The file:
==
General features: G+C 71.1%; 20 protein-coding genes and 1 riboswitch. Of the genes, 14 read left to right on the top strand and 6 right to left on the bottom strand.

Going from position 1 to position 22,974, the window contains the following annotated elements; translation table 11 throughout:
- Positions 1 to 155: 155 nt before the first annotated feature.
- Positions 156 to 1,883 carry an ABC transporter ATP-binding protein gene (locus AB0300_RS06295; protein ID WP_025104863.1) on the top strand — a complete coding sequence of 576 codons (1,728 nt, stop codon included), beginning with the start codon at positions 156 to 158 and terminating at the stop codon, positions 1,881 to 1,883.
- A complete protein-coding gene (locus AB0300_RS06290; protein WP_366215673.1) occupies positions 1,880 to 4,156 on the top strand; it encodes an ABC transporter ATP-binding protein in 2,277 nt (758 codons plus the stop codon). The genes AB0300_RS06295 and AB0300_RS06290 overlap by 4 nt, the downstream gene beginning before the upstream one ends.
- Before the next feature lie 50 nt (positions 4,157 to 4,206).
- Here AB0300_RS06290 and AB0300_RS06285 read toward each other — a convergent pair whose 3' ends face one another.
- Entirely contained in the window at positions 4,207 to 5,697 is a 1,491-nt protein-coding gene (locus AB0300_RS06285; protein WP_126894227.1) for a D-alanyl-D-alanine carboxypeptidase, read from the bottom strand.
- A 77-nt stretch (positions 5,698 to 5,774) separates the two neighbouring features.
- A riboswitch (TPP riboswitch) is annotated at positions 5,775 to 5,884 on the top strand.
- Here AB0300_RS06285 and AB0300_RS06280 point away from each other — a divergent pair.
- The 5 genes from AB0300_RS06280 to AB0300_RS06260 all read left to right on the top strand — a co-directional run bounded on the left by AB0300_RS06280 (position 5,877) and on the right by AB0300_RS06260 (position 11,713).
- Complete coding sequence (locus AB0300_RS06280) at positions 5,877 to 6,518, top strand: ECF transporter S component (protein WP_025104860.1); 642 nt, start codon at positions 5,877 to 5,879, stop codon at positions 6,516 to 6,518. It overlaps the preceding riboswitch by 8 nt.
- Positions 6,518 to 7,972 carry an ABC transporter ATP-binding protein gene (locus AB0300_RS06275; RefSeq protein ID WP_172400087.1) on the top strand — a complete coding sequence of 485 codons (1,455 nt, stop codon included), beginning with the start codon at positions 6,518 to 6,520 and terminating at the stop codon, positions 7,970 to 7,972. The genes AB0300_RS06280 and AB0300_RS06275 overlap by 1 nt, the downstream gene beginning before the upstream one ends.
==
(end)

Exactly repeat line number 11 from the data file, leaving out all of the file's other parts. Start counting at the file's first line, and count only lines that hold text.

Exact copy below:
- Here AB0300_RS06285 and AB0300_RS06280 point away from each other — a divergent pair.